It’s great to be back in Canada. We love the people, and in the last few years we’ve made a lot of friends. But it wasn’t easy getting here.
Never mind driving from Atlanta to Detroit in one day. We’re used to that. And never mind even the paperwork: the Labour Market Opinions and work permits and Regulation 105 Waiver Applications. Those are nothing new.
This time the border guards went through our things and searched our van with dogs. A dog sniffed each of us as we waited in the Immigration office. It smelled under the benches where we sat and in the potted plants nearby. It wasn’t just us. The dogs were sniffing lots of cars and people.
Our papers were in order. We passed the dog test. We paid for the work permits, and they let us in. But it was a nerve-wracking few hours.
Going to Europe is much easier. They ask a few questions and then stamp your passport. Why does Canada have to be so hard? From all we’ve heard, it goes both ways. Many Canadian bands booked in the States have been refused entry.
The guards told us there’s been a lot of pressure from above to tighten things up. They don’t seem to like it either. It means more paperwork and sometimes going without lunch when a difficult case like ours walks in.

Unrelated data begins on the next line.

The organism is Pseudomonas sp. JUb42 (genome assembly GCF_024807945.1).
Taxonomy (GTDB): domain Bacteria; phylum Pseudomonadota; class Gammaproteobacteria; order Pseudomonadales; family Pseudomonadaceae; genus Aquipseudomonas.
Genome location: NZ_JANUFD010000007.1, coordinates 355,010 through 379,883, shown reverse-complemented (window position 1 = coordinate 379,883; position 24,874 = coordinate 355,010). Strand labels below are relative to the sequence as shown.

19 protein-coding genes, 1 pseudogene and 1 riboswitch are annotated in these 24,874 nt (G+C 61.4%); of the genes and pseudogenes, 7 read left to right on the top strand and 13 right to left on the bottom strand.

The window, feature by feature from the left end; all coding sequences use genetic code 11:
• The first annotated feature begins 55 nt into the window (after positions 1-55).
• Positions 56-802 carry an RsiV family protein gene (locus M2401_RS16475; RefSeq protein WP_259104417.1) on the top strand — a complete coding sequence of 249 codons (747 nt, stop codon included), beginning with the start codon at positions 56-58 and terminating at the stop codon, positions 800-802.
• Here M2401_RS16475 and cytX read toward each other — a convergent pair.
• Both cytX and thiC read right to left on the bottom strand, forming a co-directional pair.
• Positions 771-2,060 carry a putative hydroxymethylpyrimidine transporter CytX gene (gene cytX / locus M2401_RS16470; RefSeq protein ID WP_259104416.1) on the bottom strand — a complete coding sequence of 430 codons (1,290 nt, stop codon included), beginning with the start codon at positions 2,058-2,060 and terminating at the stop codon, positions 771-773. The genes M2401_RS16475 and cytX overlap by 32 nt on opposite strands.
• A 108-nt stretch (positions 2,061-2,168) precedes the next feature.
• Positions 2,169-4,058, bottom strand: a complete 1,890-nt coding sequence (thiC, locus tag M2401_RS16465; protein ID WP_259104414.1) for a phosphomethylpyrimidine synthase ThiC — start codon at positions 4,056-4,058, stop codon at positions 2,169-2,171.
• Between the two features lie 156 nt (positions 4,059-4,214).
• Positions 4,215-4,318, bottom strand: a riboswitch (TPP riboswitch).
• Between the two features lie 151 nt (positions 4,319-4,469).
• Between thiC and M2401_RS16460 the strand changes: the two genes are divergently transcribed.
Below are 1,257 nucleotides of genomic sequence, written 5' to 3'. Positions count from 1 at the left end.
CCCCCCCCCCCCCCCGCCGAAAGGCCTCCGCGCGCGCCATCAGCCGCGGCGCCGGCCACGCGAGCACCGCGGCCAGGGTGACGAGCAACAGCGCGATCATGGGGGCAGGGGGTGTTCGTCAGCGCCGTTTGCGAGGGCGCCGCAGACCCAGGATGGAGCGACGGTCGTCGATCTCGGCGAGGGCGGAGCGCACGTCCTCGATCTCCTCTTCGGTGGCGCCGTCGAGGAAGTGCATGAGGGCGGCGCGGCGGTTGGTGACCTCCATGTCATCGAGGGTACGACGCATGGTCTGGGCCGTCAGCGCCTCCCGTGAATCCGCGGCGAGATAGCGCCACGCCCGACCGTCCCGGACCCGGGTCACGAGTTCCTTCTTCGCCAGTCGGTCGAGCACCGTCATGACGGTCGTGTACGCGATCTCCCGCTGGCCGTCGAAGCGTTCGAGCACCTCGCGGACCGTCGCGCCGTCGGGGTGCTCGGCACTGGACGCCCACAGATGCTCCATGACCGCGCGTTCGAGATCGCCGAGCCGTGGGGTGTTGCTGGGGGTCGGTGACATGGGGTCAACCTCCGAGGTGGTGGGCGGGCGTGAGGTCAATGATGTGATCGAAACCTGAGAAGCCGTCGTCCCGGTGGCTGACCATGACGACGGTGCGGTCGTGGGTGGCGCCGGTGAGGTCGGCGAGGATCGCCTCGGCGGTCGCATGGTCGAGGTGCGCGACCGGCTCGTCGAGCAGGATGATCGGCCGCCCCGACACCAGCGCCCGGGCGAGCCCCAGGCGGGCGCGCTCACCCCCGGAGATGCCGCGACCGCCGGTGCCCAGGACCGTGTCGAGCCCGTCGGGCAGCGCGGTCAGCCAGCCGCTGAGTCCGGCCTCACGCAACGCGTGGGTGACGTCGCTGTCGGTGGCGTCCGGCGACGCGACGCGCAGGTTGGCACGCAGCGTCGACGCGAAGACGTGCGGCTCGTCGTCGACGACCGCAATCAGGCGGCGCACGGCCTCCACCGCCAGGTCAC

I’m wondering if it’s a matter of not so much retaliation as keeping up with the Joneses. There’s talk now in Congress of muscling up the U.S. Border Patrol until it’s more than double the size of the FBI. Bill Maher said under the proposed plan they could place an agent every 250 feet along the Mexican border. Politifact checked his math and came up with 258 feet. Canada, which has only one border, gets their share of this muscle. Maybe they feel pressure to push back.
The guards were very polite and repacked the van more neatly than they had found it.
Welcome to Canada.
We’re happy to be here.